Ex­porters ‘hoarded’ gains from ster­ling fall

Firms ac­cused of fail­ing to rein­vest or re­duce prices Un­cer­tainty over Brexit un­der­lined in ONS fig­ures

The Guardian - - FINANCIAL - Phillip In­man

Britain’s man­u­fac­tur­ing ex­porters have “hoarded” the gains from last year’s fall in ster­ling by putting up their prices rather than in­creas­ing out­put and sales.

The Of­fice for Na­tional Statis­tics (ONS) said ex­porters could have al­lowed their prices to de­cline in line with the fall in the pound, mak­ing their prod­ucts more at­trac­tive to for­eign buy­ers, but chose to boost their prof­its in­stead.

Il­lus­trat­ing the un­cer­tainty fol­low­ing the Brexit vote, which made ex­porters ner­vous about ex­pand­ing pro­duc­tion, the ONS anal­y­sis shows that firms in­creased ex­port prices by 12.7% year-on-year in the months af­ter the ref­er­en­dum in re­sponse to a 16.9% fall in the ex­change rate.

The fig­ures will dis­ap­point Brexit cam­paign­ers, who urged ex­porters to make the most of the fall in ster­ling by ex­pand­ing pro­duc­tion and in­creas­ing em­ploy­ment.

The ONS said ex­port vol­umes im­proved last year, de­spite price in­creases by ex­porters, due to the im­prov­ing global trade sit­u­a­tion. But the rise in ex­ports was matched by an in­crease in im­ports, off­set­ting the ben­e­fits of higher prices.

Sa­muel Tombs, the chief UK econ­o­mist at Pan­theon Macroe­co­nomics, said: “Ex­porters have re­sponded to the pound’s de­pre­ci­a­tion by rais­ing their ster­ling prices, with the re­sult that their prof­its have surged but their goods haven’t be­come much more com­pet­i­tive.

“Although ex­port vol­umes have in­creased, so too have im­ports; both have been boosted by a re­bound in world trade, rather than ster­ling’s plunge.

“What’s more, ex­porters have hoarded cash – un­der­stand­ably given Brexit un­cer­tainty – rather than rein­vested their bumper prof­its or dis­pensed it to share­hold­ers. As a re­sult, ster­ling’s de­pre­ci­a­tion has hit con­sumers hard but it has done lit­tle to help the econ­omy re­bal­ance.”

Large busi­nesses were quick to in­crease their prices in re­sponse to the plunge in ster­ling. Small and medium-sized busi­nesses were not far behind in fol­low­ing the same pol­icy.

ONS an­a­lysts said it was dif­fi­cult to es­ti­mate the im­pact of higher im­port prices on prof­its without a more de­tailed study of the cost of raw ma­te­ri­als used by busi­nesses to man­u­fac­ture goods.

The trade min­is­ter, Liam Fox, landed him­self in hot water af­ter he ac­cused com­pa­nies of be­ing too “fat and lazy” to ex­pand ex­ports be­yond Europe and their ex­ist­ing cus­tomers.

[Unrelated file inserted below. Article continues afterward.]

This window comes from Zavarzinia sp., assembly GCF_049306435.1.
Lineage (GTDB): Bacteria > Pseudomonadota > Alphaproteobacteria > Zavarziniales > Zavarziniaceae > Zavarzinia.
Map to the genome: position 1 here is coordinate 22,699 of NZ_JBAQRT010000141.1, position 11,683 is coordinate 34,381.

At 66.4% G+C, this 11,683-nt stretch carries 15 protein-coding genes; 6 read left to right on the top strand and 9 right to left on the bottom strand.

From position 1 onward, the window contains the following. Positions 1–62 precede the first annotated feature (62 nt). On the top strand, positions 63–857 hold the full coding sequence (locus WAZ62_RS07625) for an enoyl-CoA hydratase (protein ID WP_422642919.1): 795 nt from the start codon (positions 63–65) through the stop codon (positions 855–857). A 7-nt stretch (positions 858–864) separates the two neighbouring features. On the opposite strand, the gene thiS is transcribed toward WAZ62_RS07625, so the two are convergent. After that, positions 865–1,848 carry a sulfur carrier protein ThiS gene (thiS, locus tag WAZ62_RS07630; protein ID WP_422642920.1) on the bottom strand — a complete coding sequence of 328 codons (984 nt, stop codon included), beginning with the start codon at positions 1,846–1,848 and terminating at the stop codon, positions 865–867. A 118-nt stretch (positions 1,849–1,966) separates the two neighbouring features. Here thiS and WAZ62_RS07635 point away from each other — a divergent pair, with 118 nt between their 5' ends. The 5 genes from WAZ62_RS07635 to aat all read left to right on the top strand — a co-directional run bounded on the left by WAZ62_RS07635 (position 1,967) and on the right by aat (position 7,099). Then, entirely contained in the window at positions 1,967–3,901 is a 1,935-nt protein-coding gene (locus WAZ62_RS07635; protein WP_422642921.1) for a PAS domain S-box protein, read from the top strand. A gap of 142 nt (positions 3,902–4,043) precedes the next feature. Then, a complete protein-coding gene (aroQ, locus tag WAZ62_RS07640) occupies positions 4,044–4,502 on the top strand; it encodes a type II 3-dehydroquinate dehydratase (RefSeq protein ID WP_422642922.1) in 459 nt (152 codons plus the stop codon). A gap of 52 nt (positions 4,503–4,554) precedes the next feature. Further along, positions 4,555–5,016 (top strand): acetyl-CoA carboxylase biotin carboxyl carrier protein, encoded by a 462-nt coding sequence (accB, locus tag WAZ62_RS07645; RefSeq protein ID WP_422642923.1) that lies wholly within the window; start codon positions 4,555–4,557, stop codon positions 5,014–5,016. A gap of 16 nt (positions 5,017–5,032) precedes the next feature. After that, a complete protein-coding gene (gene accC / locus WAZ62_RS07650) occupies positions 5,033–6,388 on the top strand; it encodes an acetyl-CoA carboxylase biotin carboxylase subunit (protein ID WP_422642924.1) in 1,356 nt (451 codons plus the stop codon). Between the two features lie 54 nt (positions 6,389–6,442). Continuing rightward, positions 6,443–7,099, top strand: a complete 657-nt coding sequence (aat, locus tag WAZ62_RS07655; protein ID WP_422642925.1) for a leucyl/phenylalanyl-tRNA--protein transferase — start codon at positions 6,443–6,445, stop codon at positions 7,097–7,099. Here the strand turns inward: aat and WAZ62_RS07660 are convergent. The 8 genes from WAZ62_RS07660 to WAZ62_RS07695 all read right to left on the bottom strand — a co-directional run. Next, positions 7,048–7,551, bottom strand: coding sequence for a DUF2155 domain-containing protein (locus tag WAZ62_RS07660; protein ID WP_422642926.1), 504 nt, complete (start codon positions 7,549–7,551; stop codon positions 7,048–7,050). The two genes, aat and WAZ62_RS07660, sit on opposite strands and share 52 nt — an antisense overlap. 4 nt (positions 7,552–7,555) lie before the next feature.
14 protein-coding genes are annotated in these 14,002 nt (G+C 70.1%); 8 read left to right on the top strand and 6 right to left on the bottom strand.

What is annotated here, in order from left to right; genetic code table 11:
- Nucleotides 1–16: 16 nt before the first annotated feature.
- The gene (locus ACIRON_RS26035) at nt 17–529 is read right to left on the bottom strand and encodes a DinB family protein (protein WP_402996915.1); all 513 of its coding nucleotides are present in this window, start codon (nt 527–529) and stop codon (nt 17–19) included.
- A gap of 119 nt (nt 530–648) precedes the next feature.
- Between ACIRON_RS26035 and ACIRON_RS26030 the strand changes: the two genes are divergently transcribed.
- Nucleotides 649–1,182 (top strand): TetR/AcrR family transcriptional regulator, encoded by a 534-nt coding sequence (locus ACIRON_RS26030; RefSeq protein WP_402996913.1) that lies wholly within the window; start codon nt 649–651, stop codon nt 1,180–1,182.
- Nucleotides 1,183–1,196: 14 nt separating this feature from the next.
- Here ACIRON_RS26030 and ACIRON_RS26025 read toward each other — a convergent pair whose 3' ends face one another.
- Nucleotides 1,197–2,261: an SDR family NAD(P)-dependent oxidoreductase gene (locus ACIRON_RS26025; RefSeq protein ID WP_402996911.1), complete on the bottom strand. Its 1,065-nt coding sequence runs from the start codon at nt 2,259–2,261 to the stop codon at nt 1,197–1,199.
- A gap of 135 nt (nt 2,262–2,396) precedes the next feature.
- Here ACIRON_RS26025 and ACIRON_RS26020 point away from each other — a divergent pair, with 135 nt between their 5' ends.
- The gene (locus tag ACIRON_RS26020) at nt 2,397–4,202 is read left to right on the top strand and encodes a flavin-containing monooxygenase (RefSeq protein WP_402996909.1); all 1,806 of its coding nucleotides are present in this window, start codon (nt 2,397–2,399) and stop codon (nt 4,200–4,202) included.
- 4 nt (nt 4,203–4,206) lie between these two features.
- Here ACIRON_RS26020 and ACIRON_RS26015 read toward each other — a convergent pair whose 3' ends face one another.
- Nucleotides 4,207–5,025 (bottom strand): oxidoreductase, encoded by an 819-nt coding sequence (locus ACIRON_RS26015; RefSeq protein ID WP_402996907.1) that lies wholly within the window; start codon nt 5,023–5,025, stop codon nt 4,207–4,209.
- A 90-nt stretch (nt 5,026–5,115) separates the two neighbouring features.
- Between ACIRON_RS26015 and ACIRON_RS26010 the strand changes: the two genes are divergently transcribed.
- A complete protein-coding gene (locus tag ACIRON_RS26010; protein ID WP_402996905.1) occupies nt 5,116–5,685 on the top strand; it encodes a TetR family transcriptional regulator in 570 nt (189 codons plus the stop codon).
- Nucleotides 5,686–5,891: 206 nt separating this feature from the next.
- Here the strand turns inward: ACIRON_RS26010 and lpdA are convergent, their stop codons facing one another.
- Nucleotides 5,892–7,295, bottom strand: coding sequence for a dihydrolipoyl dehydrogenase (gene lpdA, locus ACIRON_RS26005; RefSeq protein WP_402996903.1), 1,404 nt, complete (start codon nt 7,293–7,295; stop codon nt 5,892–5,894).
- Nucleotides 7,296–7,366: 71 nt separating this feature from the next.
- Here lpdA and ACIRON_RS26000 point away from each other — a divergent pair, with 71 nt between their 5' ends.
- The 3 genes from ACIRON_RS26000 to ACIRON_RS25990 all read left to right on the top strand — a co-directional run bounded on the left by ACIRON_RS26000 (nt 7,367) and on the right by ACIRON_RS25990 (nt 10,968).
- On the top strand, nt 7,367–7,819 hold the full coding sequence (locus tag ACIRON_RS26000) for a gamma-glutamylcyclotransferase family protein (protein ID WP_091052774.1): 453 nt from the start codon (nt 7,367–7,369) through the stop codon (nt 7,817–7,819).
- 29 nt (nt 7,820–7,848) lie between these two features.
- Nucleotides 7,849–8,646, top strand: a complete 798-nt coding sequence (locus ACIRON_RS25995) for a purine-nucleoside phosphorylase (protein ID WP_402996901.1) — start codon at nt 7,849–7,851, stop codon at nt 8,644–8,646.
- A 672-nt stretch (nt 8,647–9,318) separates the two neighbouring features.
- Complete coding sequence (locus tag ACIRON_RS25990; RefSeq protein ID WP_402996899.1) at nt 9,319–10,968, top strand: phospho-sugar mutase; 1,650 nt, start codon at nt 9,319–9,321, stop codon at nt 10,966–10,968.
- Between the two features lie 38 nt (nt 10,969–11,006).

In the wake of the vote last June for the UK to leave the EU, he said it was the duty of ex­porters to use the cur­rency’s reval­u­a­tion to ex­pand out­put. “What is the point of us re­shap­ing global trade, what is the point of us go­ing out and look­ing for new mar­kets for the United King­dom, if we don’t have the ex­porters to fill those mar­kets?” Fox said.

Theresa May, Philip Ham­mond and sev­eral se­nior cab­i­net mem­bers have joined a suc­ces­sion of trade mis­sions this year to boost trade. May re­cently vis­ited Ja­pan to pre­pare the ground for a free trade deal with the world’s third largest econ­omy. Ham­mond’s most re­cent trade mis­sion was to In­dia, where he talked to busi­nesses about ex­pand­ing links across the In­dian sub-con­ti­nent.

Fox’s deputy, Mark Garnier, said last year: “The gov­ern­ment has put trade at the heart of its agenda with the crea- tion of the Depart­ment for In­ter­na­tional Trade and we are work­ing hard to help UK com­pa­nies take ad­van­tage of the global de­mand for Bri­tish goods and ser­vices.”

It will also be seen as a missed op­por­tu­nity af­ter a rise in ster­ling over re­cent months in re­sponse to spec­u­la­tion that UK in­ter­est rates would in­crease be­fore the end of the year.

A speech yes­ter­day by one of the Bank of Eng­land’s long­stand­ing ad­vo­cates of low in­ter­est rates in­di­cat­ing that a hike is im­mi­nent helped in­crease the value of the pound, which reached its high­est level in a year against the dol­lar, at $1.339.

Gert­jan Vlieghe, in com­ments that largely echoed the mes­sage from Thread­nee­dle Street on Thurs­day, sug­gested that it could raise rates as soon as its next meet­ing on 2 Novem­ber.

Britain con­tin­ues to suf­fer from a large trade deficit in man­u­fac­tured goods de­spite the slide in the pound and boost to ex­ports, largely as a re­sult of the rise in im­ports.

The most re­cent trade fig­ures show that Bri­tish ex­porters have strug­gled to win con­tracts in new mar­kets be­yond the EU’s bor­ders.

Of­fi­cial fig­ures for July showed the UK’s deficit in the trade in goods with nonEU coun­tries widened by £2.4bn, while ex­ports to the EU grew to cut the trade gap by £1.3bn. In the three months to July, the to­tal trade in goods deficit in­creased by £1.1bn to £34.4bn com­pared with the pre­vi­ous quar­ter.

A con­tainer ship of goods at Southamp­ton. Im­ports have risen as well as ex­ports, so the UK econ­omy has not re­bal­anced Pho­to­graph: Matt Cardy/ Getty Im­ages

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